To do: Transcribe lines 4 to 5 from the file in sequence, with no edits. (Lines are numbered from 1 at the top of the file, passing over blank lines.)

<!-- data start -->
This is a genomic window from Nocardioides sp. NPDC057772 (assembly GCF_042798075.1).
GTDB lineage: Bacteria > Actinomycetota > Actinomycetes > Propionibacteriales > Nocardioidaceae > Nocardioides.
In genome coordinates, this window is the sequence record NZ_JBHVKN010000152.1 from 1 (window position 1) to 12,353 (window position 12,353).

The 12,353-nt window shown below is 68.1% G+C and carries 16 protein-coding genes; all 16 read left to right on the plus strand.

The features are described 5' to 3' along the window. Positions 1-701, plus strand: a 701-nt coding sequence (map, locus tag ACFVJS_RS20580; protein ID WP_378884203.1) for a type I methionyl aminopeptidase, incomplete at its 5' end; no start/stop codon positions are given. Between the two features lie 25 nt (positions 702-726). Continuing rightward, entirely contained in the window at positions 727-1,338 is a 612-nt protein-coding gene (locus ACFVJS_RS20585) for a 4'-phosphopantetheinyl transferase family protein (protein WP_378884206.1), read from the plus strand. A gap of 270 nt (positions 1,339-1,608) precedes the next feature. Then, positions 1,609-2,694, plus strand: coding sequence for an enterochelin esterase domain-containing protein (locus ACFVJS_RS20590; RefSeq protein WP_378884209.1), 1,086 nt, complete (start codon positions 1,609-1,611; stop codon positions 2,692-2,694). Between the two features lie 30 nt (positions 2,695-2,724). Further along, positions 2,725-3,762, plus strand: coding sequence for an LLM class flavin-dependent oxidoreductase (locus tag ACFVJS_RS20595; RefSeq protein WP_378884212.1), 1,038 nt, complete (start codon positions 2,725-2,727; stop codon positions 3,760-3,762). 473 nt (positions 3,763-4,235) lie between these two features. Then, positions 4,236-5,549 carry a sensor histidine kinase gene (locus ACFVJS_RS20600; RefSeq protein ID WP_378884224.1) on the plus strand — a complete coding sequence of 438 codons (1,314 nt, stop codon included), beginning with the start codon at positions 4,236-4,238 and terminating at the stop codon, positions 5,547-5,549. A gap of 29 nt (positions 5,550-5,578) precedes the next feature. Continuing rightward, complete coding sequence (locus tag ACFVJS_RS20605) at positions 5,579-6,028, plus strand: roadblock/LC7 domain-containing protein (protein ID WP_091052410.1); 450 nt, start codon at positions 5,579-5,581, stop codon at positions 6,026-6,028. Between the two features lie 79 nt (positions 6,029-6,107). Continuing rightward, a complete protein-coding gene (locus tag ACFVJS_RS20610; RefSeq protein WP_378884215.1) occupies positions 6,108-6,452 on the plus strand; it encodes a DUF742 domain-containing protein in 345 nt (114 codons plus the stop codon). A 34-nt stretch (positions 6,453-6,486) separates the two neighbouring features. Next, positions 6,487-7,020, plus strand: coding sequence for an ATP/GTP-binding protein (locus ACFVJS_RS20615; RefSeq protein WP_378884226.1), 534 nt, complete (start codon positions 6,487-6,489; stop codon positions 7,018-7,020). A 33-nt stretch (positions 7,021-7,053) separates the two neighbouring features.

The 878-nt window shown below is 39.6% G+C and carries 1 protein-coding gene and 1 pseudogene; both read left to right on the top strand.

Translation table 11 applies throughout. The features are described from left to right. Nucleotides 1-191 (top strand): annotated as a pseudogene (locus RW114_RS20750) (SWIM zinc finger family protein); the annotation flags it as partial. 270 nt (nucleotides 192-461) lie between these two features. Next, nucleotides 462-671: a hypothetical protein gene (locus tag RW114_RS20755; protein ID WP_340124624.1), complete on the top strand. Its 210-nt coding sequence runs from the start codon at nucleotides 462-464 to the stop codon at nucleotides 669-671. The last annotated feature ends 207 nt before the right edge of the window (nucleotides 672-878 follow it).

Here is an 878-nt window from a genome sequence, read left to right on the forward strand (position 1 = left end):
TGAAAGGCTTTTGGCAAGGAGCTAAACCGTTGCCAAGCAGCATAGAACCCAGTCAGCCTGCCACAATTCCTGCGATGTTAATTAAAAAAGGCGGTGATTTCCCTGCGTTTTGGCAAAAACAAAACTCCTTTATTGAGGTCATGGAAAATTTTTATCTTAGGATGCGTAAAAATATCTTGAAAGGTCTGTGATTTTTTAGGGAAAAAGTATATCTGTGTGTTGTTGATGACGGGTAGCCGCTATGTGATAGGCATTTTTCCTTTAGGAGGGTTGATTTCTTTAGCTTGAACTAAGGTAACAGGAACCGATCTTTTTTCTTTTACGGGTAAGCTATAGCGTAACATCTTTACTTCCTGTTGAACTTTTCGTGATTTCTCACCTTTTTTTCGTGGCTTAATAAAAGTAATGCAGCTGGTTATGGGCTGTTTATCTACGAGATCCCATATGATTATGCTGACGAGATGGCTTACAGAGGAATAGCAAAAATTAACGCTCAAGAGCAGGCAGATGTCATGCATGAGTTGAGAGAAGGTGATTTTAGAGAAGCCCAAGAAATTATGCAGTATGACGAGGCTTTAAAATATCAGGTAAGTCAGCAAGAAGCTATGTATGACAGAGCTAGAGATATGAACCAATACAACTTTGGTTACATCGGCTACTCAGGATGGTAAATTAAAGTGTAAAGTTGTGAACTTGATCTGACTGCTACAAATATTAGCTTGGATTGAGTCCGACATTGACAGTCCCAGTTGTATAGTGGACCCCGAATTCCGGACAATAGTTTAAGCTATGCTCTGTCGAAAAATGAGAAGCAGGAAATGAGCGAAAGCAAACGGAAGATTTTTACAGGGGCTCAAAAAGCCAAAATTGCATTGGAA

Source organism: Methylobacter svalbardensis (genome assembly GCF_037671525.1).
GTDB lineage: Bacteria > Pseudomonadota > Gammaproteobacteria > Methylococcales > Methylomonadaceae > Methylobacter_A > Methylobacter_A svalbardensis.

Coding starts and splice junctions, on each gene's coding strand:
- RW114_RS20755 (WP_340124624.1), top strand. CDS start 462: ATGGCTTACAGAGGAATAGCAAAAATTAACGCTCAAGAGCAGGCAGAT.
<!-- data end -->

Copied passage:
The 12,353-nt window shown below is 68.1% G+C and carries 16 protein-coding genes; all 16 read left to right on the plus strand.

The features are described 5' to 3' along the window. Positions 1-701, plus strand: a 701-nt coding sequence (map, locus tag ACFVJS_RS20580; protein ID WP_378884203.1) for a type I methionyl aminopeptidase, incomplete at its 5' end; no start/stop codon positions are given. Between the two features lie 25 nt (positions 702-726). Continuing rightward, entirely contained in the window at positions 727-1,338 is a 612-nt protein-coding gene (locus ACFVJS_RS20585) for a 4'-phosphopantetheinyl transferase family protein (protein WP_378884206.1), read from the plus strand. A gap of 270 nt (positions 1,339-1,608) precedes the next feature. Then, positions 1,609-2,694, plus strand: coding sequence for an enterochelin esterase domain-containing protein (locus ACFVJS_RS20590; RefSeq protein WP_378884209.1), 1,086 nt, complete (start codon positions 1,609-1,611; stop codon positions 2,692-2,694). Between the two features lie 30 nt (positions 2,695-2,724). Further along, positions 2,725-3,762, plus strand: coding sequence for an LLM class flavin-dependent oxidoreductase (locus tag ACFVJS_RS20595; RefSeq protein WP_378884212.1), 1,038 nt, complete (start codon positions 2,725-2,727; stop codon positions 3,760-3,762). 473 nt (positions 3,763-4,235) lie between these two features. Then, positions 4,236-5,549 carry a sensor histidine kinase gene (locus ACFVJS_RS20600; RefSeq protein ID WP_378884224.1) on the plus strand — a complete coding sequence of 438 codons (1,314 nt, stop codon included), beginning with the start codon at positions 4,236-4,238 and terminating at the stop codon, positions 5,547-5,549. A gap of 29 nt (positions 5,550-5,578) precedes the next feature. Continuing rightward, complete coding sequence (locus tag ACFVJS_RS20605) at positions 5,579-6,028, plus strand: roadblock/LC7 domain-containing protein (protein ID WP_091052410.1); 450 nt, start codon at positions 5,579-5,581, stop codon at positions 6,026-6,028. Between the two features lie 79 nt (positions 6,029-6,107). Continuing rightward, a complete protein-coding gene (locus tag ACFVJS_RS20610; RefSeq protein WP_378884215.1) occupies positions 6,108-6,452 on the plus strand; it encodes a DUF742 domain-containing protein in 345 nt (114 codons plus the stop codon). A 34-nt stretch (positions 6,453-6,486) separates the two neighbouring features. Next, positions 6,487-7,020, plus strand: coding sequence for an ATP/GTP-binding protein (locus ACFVJS_RS20615; RefSeq protein WP_378884226.1), 534 nt, complete (start codon positions 6,487-6,489; stop codon positions 7,018-7,020). A 33-nt stretch (positions 7,021-7,053) separates the two neighbouring features.